A. Whether Defense Counsel Provided Ineffective Assistance at Trial

(1) Whether Counsel Interviewed All Witnesses Before and During Trial[2]

Petitioner argues that defense counsel was ineffective for failing to interview all witnesses before and during trial. The only witness that Petition identifies that defense counsel should have interviewed is a tow truck driver that towed her car on the day she was arrested. According to Petitioner, on the day of her arrest, March 12, 2013, her vehicle broke down around 7:30 a.m. while she was driving the son of her co-defendant, Ronnie Holmes, to school. A tow truck driver picked up the vehicle around 10:00 or 11:00 a.m. and kept the vehicle until around 4:00 p.m. Petitioner contends that the tow truck driver could have testified that the victim in this case was not in the car when it was picked up. Further, Petitioner contests that because the vehicle was kept by the tow truck driver until 4:00 p.m., she had no way of picking the victim up that day.

The facts asserted by Petitioner do not contradict any evidence presented at trial. The fact that Chapman's car was towed on the day of her arrest was discussed at trial. Evidence was presented that Chapman's green Ford Explorer was towed to the Southern Motel on March 12, 2013, after it had broken down on Interstate 495. See, e.g., Trial Trans. Vol. 1, Dkt. No. 80, at 32-33. Further, no evidence was ever presented that the victim was present in the car when it broke down or that Chapman picked the victim up that day.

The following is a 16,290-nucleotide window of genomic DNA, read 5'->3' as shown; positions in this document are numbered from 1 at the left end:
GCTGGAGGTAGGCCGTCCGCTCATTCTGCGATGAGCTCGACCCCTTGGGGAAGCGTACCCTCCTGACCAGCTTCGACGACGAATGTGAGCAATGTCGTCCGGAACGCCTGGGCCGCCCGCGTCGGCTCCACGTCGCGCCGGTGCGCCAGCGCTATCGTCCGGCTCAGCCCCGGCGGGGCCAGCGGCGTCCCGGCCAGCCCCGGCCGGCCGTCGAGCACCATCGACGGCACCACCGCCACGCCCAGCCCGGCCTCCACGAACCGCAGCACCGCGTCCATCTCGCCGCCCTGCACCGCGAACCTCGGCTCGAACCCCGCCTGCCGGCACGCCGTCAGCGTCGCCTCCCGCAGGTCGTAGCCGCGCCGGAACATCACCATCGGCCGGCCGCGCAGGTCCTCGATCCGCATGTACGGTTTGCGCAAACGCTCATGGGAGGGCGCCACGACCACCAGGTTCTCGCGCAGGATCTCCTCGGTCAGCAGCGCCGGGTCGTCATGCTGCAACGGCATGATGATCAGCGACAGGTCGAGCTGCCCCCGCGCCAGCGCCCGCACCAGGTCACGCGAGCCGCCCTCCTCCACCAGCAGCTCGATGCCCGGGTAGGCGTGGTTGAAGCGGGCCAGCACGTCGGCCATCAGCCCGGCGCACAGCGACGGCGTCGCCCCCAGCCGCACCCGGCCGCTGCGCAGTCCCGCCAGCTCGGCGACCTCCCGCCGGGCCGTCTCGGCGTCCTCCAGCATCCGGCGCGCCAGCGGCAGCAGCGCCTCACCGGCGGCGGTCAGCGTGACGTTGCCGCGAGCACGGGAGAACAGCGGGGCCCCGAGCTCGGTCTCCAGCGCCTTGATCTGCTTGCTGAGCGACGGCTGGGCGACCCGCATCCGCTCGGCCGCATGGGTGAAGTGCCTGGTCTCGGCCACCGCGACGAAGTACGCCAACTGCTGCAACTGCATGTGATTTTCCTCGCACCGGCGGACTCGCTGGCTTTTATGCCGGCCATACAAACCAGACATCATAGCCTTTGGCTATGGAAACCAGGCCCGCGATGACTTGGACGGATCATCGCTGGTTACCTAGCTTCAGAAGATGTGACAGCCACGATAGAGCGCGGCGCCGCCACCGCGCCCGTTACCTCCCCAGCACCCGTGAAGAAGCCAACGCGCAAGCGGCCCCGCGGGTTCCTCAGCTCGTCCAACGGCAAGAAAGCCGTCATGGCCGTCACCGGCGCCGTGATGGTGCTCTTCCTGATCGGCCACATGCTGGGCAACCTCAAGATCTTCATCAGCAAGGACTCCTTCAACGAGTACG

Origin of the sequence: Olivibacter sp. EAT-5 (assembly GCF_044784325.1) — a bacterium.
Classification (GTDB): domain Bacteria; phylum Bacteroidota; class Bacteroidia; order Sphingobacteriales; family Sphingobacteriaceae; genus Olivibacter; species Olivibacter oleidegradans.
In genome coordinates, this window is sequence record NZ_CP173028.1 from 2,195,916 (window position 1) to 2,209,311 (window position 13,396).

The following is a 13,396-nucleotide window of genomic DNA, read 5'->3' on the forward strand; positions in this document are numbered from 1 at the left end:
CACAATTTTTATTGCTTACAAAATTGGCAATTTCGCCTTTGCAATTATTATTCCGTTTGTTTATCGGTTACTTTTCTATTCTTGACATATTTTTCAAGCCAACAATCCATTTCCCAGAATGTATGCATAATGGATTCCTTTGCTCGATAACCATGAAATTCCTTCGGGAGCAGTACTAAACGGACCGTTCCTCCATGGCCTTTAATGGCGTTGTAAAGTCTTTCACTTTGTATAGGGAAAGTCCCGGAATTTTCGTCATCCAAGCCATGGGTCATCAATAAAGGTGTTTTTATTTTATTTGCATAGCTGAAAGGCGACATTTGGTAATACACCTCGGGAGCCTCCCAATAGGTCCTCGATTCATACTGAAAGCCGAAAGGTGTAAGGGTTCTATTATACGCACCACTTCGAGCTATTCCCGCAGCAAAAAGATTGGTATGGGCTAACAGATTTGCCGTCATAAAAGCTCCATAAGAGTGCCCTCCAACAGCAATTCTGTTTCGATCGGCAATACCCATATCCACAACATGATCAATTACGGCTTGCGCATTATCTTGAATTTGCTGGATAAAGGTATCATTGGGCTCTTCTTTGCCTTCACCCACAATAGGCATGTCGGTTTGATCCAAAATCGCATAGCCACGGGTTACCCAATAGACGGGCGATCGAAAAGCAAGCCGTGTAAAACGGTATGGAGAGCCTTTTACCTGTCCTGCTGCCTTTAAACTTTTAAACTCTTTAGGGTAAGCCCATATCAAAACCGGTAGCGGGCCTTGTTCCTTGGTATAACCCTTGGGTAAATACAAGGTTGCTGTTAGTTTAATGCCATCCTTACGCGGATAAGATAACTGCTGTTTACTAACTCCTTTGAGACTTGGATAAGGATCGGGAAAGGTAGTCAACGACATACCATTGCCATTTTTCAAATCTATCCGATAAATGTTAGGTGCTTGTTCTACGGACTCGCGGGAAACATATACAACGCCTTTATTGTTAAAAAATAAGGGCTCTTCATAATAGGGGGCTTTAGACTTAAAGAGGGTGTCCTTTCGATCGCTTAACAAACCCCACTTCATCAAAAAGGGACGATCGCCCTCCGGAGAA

Petitioner also does not explain how any of these facts would affect the outcome of her trial. The government proved beyond a reasonable doubt the essential elements of each of the three offenses Chapman was convicted of through die testimony of over ten witnesses and many exhibits. Chapman herself, who decided to testify, corroborated much of the government's evidence. Chapman has not identified which element of which offense the tow truck driver's testimony would disprove. Accordingly, the Court finds that even if defense counsel had interviewed the tow truck driver and presented his testimony at trial, it would not have changed the outcome of the trial. Petitioner has, therefore, failed to prove prejudice. Plaintiff also has not explained why defense counsel's failure to investigated or present the tow truck driver at trial was unreasonable, considering the insignificance of this testimony, as explained above.

Because neither element of the Strickland test has been met, the Court declines to find defense counsel was ineffective for failing to interview ...